Wherever and whenever they spoke, it was at three different venues and three separate occasions. They all made remarkable impact and were duly reported on the same day among various media. Tony Momoh, Tanko Yakasai and Chibuike Rotimi Amaechi were highlighted both for their personalities and controversial views.
The three are being re-reported here not necessarily along their status or importance. First was Tony Momoh, my boss at Daily Times, later Minister of Information and one of the very few (especially from the South) who stood firmly by Muhammadu Buhari in those years of dim prospects in contesting for the Nigerian presidency. Tony Momoh has a reputation for measured utterances and, therefore, is taken seriously.
Obviously, Momoh could no longer disregard increasing public criticisms of the APC federal government, from various sources. There are those who are still reeling in the shock and frustration of change of government in 2015. For that group, whatever government performance can never be appreciated. The second group who might have attracted Tony Momoh’s concern are the genuine critics, who dissect government performance and are well-meaning even if unintentionally or unconsciously impatient.
The third and most important group and to whom Tony Momoh directed his assurance and challenge comprises those Nigerians, who made history and effected a peaceful change of government in the country. These latter two categories must have been Tony Momoh’s intended audience. But the language was risky. A weekly national newspaper reported the ex-Information Minister to be so sure of improvement in government performance failing, which he asked disappointed supporters to “stone us if within two years, current government fails to reverse the situation.” Seeming very brief assurances. But so toxic.
First, it is unclear when the deadline of two years would end. In two years’ time (2018) only a year before the next elections? Or two years since 2015, which means only a year from now? Neither should be dared. The fact is that, all over the world, governance is plagued with imponderables. Inscriptions on public transport vehicles on Nigerian highways best captures the situation that “man proposes, God disposes.” When APC assumed power ten months ago at the federal level, who could have foreseen the present fuel supply standstill? The causes? Dwindled foreign exchange, fraud in the foreign exchange sector, blackmail and sabotage of oil importers, hoarding by oil marketers of even available fuel? Deterioration in power supply? Uncertainty in prospects of the national budget. A big task lies ahead. Whatever the reasons, God does not dispose maliciously. On the contrary, as in the hymnbook, God moves in a mysterious way, His wonders to perform. However humanity perceives it.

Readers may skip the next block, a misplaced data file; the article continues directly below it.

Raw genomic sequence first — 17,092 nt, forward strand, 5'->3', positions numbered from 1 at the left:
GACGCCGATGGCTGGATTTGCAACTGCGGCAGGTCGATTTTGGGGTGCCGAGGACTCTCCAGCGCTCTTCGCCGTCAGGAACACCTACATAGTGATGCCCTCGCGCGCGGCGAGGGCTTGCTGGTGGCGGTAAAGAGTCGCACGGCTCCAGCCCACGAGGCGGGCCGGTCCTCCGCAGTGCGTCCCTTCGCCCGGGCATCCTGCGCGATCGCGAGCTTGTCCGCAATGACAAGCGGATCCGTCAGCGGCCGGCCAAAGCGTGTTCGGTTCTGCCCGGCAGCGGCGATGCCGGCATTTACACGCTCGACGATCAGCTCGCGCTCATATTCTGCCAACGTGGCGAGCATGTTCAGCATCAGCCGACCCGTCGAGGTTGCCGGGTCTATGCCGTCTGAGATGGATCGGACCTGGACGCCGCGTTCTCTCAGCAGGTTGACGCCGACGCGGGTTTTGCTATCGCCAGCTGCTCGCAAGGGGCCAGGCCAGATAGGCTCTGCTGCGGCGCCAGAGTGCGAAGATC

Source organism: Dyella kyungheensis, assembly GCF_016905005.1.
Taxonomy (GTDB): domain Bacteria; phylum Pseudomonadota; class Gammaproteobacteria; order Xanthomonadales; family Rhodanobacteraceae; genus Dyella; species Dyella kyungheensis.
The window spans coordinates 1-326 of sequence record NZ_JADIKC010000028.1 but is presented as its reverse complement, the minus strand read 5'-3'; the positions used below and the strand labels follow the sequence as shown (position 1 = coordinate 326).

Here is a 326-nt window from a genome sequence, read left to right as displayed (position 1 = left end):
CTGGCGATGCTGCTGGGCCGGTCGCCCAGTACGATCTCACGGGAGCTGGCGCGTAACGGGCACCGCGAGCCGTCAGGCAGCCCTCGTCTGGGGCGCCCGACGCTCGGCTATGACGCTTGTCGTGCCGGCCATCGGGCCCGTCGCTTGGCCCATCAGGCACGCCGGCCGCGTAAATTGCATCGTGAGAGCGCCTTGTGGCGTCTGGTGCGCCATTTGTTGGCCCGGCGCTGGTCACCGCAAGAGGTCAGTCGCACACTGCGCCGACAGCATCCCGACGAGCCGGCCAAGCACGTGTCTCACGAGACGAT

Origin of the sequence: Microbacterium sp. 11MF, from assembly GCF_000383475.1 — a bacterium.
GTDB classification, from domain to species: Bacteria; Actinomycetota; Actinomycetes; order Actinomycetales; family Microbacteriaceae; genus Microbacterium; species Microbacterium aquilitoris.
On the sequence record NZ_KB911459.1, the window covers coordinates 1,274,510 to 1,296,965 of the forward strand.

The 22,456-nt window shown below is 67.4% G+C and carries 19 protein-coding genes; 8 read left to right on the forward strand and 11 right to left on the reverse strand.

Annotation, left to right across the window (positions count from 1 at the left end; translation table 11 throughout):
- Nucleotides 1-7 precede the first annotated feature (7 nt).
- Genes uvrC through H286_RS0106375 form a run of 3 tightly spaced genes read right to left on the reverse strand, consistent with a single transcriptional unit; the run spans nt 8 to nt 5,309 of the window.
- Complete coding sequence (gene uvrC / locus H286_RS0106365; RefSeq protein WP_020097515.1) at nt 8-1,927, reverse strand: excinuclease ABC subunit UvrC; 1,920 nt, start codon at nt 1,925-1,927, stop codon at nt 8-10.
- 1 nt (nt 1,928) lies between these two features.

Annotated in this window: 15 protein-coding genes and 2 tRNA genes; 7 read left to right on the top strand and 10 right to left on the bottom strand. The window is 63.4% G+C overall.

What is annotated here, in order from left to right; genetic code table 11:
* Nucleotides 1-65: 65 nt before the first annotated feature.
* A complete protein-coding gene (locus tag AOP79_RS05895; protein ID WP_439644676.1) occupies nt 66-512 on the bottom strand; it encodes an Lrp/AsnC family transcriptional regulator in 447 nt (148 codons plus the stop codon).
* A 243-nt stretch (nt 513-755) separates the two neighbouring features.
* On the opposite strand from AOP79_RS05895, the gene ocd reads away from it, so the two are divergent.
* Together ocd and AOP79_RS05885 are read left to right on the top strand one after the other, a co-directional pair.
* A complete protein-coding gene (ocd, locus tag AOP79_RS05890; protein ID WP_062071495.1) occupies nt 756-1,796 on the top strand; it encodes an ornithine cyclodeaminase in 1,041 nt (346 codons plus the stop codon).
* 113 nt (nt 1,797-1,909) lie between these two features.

On the other hand, within the stipulated two years (even this time next year), miracle might have happened to make the APC Federal Government excel noticeably. But which government ever excelled in the past and was so acknowledged in Nigeria? When, therefore, potentially frustrated APC enthusiasts were offered to display their anger, that was risky. Any anarchist can exploit the two-year deadline for a better atmosphere. In the language of modern day social media, that freedom to stone classifies into “selfie” incitement to hatred.
Another angle of the possible impact is from the opposite source. Suppose a critic called on disappointed citizens to stone APC figures if in two years’ time, the current situation subsists? Hence, last time when former President Goodluck Jonathan’s wife, Patience, incited party supporters to stone APC politicians, she was reported to International Criminal Court for alleged crimes against humanity. More than on that occasion, potential targets this time are more widespread – state governors, federal ministers, state commissioners, national and state house of assembly members, etc.
Tony Momoh might have been figurative but Nigerians would take literally. The only saving grace is that, with his assurance and deadline, Tony Momoh has set a standard for APC people in federal and state government. They will perform rather than risk being vulnerable to stone attacks.